By Todd Anderson on Apr 11, 2018 at 9:06 AM
  1. Todd Anderson

    Todd Anderson News Editor / Reviewer/ Senior Admin
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    HDMI 2.1 Officially Arrives with Yamaha’s RX-V385 AV Receiver

    [​IMG]
    (Yamaha)

    (April 11, 2018) Yamaha’s new RX-V385 takes the notion of “budget” to dizzying heights, boasting a mega wallet-friendly price of $280. That alone should make it incredibly tempting for entry level buyers. But the receiver also carries some interesting technologies that sweeten the pot, including the presence of HDMI 2.1 functionality.

    At its core, the RX-V385 is billed as a 5.1-channel receiver that offers owners the ability to bi-amp a system’s front speakers for 2.1 and 3.1 configurations. Its discrete amp section is capable of delivering 70 watts per channel (2ch driven, 8 ohms), and sound output is tuned and optimized by Yamaha’s proprietary YPAO calibration suite, which utilizes an included microphone to analyze a room’s acoustics for better sonic performance. Sound quality is further catered by three Burr-Brown 384 kHz / 32-bit DACs and onboard decoding of MP3, WMA, MPEG-4 AAC, and WAV files up to 48 kHz / 16-bit.

    Movie fans will appreciate the receiver’s ability to decode both Dolby TrueHD and DTS-HD MA codecs.

    On the connectivity front, the RX-V385 offers banana connector friendly binding posts, which aren’t commonly found on entry level products. Users will also find a host of analog and digital inputs including one optical, two coaxial, and three RCA, in addition to a singular subwoofer preout. And while Wi-Fi streaming is absent, the receiver does carry Bluetooth paired with Yamaha’s Compressed Audio Enhancer (for better sound from low quality streamed music).

    What’s most shocking – and probably the most exciting part about this receiver’s launch – is the presence of four HDMI 2.1 inputs. The inclusion of this next-gen HDMI spec was notably absent from Yamaha’s product press materials, but definitively noted on the RX-V385’s public product spec page. Nevertheless, the RX-V385 is the industry’s first AVR to carry HDMI 2.1. For now, the receiver is only specified to offer video features typically found on current HDMI 2.0 products, which means compatibility with HDR10, Dolby Vision, and HLG High Dynamic Range, HDCP 2.2, 4K/60p, BT.2020 color, and other current 4K video tech. Also, eARC (Enhanced Audio Return Channel) will be activated via a firmware release at a later date. But, its presence marks the beginning of a new age of AV equipment and signals the beginning of (what is destined to be) a mad rush to HDMI 2.1 conversion.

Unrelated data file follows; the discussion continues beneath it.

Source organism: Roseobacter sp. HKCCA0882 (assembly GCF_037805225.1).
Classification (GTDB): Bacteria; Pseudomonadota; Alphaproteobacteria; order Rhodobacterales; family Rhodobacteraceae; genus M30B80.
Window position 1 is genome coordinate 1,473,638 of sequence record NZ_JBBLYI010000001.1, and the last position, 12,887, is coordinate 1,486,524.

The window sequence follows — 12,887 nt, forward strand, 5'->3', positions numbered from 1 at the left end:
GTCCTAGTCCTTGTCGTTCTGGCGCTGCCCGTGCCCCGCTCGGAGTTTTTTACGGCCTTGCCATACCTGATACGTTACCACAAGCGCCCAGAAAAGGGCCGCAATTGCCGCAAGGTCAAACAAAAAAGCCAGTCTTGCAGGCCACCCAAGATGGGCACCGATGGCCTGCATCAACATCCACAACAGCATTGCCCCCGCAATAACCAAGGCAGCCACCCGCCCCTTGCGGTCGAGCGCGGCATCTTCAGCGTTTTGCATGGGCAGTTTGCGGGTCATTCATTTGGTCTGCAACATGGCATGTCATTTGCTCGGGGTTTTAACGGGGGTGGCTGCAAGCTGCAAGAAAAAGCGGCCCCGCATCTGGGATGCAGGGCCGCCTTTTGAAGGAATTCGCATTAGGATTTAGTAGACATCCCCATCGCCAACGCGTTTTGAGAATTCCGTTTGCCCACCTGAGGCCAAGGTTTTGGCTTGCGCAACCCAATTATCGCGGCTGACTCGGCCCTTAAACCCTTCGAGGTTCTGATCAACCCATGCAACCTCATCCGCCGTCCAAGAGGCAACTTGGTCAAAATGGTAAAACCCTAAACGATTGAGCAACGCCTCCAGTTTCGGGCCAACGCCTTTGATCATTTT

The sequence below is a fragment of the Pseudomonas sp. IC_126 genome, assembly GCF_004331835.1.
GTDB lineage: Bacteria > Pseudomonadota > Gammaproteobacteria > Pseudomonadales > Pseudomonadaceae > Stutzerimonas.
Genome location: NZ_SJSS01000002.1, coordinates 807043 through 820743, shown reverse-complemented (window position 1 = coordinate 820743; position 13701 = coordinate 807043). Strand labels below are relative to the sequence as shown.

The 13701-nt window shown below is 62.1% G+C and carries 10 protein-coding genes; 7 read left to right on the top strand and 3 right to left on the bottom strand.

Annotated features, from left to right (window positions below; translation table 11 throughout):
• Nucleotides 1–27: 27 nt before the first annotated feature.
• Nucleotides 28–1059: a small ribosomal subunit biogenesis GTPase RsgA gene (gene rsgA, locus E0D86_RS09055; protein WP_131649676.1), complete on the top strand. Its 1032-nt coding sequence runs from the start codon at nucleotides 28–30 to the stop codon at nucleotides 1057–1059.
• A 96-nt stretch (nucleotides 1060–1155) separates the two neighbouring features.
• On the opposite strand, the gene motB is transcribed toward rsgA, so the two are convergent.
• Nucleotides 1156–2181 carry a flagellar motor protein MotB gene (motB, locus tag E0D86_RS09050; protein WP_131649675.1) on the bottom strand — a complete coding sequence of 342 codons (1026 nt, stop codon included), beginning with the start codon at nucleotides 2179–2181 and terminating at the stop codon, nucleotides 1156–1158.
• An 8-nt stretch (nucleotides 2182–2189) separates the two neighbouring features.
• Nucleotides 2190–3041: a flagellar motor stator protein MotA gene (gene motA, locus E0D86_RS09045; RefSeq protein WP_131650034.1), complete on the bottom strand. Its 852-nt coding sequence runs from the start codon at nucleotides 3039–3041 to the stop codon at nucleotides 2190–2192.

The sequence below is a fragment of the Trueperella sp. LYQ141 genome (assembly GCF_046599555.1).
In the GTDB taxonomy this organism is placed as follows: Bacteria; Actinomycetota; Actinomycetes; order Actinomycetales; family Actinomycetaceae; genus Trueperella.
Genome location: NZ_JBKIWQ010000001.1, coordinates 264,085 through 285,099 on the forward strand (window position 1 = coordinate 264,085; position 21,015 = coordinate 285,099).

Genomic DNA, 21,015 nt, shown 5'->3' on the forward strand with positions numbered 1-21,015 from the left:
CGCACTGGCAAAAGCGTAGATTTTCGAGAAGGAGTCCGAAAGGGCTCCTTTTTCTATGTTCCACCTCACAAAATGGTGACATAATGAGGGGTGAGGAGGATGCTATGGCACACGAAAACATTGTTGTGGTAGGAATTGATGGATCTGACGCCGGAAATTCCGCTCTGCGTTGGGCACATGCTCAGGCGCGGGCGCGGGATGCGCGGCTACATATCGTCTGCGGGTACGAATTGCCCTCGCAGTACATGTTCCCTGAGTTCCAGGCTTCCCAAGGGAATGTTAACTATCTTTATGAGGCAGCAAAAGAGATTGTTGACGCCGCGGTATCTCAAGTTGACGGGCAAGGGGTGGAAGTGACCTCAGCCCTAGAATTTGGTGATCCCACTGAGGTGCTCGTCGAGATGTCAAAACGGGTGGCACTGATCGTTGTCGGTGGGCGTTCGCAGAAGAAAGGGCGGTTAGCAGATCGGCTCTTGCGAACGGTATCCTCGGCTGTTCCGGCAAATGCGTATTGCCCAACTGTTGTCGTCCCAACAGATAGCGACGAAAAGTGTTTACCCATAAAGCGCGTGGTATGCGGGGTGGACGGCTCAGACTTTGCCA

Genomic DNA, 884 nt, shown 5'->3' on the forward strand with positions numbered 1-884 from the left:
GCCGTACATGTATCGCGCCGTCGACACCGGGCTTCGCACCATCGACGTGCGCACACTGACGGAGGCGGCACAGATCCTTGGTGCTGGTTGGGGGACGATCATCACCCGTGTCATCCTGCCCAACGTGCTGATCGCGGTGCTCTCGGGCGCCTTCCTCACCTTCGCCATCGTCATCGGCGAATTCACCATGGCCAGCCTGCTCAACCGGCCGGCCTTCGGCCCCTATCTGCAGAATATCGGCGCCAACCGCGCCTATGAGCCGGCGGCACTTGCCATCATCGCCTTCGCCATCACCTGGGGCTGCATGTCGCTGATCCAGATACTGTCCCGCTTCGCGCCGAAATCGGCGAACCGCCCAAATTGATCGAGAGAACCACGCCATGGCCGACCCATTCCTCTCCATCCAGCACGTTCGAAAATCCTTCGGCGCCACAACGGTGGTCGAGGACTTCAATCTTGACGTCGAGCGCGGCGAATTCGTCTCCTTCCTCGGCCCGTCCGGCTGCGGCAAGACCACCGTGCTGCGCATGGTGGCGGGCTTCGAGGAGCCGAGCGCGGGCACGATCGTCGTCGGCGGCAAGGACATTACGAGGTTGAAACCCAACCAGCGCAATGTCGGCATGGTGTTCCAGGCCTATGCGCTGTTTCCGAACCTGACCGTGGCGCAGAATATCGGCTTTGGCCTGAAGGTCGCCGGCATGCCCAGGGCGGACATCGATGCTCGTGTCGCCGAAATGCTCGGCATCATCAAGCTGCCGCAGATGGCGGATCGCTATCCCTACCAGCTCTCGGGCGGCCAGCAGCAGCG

The RX-V385 is scheduled to begin shipping later this month.
     
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Comments

Discussion in 'AV Industry News' started by Todd Anderson, Apr 11, 2018.

    1. tripplej

      tripplej AV Enthusiast

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      Thanks for the news update. Nice of them to have HDMI 2.1 inputs and four of them in fact. :)
       
    2. Todd Anderson

      Todd Anderson News Editor / Reviewer/ Senior Admin
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      For those of you interested, I asked Yamaha to confirm the max bit rate of the HDMI ports... and they aren't willing to publicly release specs. So. Take from that what you will.
       
    3. tripplej

      tripplej AV Enthusiast

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      Thanks Todd for asking. Should be interesting to see what they say. :)
       
    4. bkeeler10

      bkeeler10 Senior Member

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      This is an odd product to be the first to carry HDMI 2.1. But I guess it probably means every new Yamaha going forward will have it too. Good point about whether they will be capable of 48 Gbps throughput. Probably not I'd guess.
       
    5. Todd Anderson

      Todd Anderson News Editor / Reviewer/ Senior Admin
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      It is a bit odd. I'm actually surprised the 2.1 chips are already on the market. I was led to believe it was going to take longer.

      I'm curious to see the marketing spin as this model year is unveiled.
       
    6. Jeff S

      Jeff S Member

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      I admit I am a little behind the times. As a reminder, what is the big change and benefit of HDMI 2.1? (Please excuse my lack of knowledge on this one).
       
    7. Todd Anderson

      Todd Anderson News Editor / Reviewer/ Senior Admin
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      The current standard is HDMI 2.0. That standard is "specified" to deliver, among other things, 18Gbps (giga-bits per second) data transfer. Current technology is maxing out that bandwidth, so HDMI 2.1 has been crafted to meet future AV needs, including offering up 48 Gbps of data transfer.